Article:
1917 April 13

Socialist Party Opposes US Entry into European War; Repression Results


The Socialist Party of America, in an emergency meeting on this day, following the U.S. Declaration of War on April 6, 1917, denounced the war and U.S. participation in it. The statement committed the Socialist Party to “continuous, active, and public opposition to the war, through demonstrations, mass petitions, and all other means within our power.” The war issue caused a deep split within the party, as a “pro-war” minority opposed the resolution. The convention adopted the resolution by a vote of 140–31.

The anti-war resolution brought on fierce repression by the administration of President Woodrow Wilson. The party newspaper was barred from the mails on July 7, 1917, and party leader Eugene V. Debs was arrested for an anti-war speech in Canton, Ohio, on June 16, 1918; he was sentenced to 10 years in prison. Victor Berger from Milwaukee, Wisconsin, was elected to Congress in 1918, but was expelled by the House of Representatives on November 10, 1919. Five Socialists from New York City were elected to the New York legislature but were denied their seats (April 1, 1920). The once-strong party, which claimed many elected officials across the country, never recovered from the repression of dissent during and soon after World War I — creating a major turning point in American history and making the issue of freedom of speech a central controversy in national politics and the law.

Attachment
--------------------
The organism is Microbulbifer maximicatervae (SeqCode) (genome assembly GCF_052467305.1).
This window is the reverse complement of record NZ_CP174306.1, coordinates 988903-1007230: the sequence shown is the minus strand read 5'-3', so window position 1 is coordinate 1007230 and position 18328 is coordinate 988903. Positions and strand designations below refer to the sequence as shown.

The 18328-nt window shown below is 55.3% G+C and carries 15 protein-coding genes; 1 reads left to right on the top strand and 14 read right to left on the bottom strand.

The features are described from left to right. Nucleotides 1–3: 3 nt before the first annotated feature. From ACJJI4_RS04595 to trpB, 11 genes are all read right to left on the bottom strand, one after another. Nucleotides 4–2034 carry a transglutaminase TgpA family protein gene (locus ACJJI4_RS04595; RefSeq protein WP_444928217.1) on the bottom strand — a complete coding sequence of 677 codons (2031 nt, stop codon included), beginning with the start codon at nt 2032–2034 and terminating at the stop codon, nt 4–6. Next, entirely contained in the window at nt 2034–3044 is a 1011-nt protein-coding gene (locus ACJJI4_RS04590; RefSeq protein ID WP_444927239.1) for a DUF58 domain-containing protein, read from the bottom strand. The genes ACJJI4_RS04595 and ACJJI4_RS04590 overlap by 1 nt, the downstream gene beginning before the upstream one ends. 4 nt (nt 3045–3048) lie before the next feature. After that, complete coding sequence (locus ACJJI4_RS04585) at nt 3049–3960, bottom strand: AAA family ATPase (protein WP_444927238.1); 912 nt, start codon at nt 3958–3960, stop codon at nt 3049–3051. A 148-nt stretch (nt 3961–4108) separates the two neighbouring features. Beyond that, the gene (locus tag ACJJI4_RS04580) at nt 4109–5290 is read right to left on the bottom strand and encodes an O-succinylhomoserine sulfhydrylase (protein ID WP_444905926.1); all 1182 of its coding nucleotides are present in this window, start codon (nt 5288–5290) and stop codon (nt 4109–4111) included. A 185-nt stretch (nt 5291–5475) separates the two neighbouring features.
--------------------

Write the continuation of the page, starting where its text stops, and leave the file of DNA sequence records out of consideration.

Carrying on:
The Socialist Party statement (excerpts): “We brand the declaration of war by our government as a crime against the people of the United States and against the national of the world… We recommend… Continuous, active, and public opposition to the war, through demonstrations, mass petitions, and all other means within our power.”

Learn more: Paul Murphy, World War I and the Origin of Civil Liberties in the United States (1979)

Learn more about Debs at the Eugene V. Debs Foundation here.

Read: Nick Salvatore, Eugene V. Debs: Socialist and Citizen (1982)

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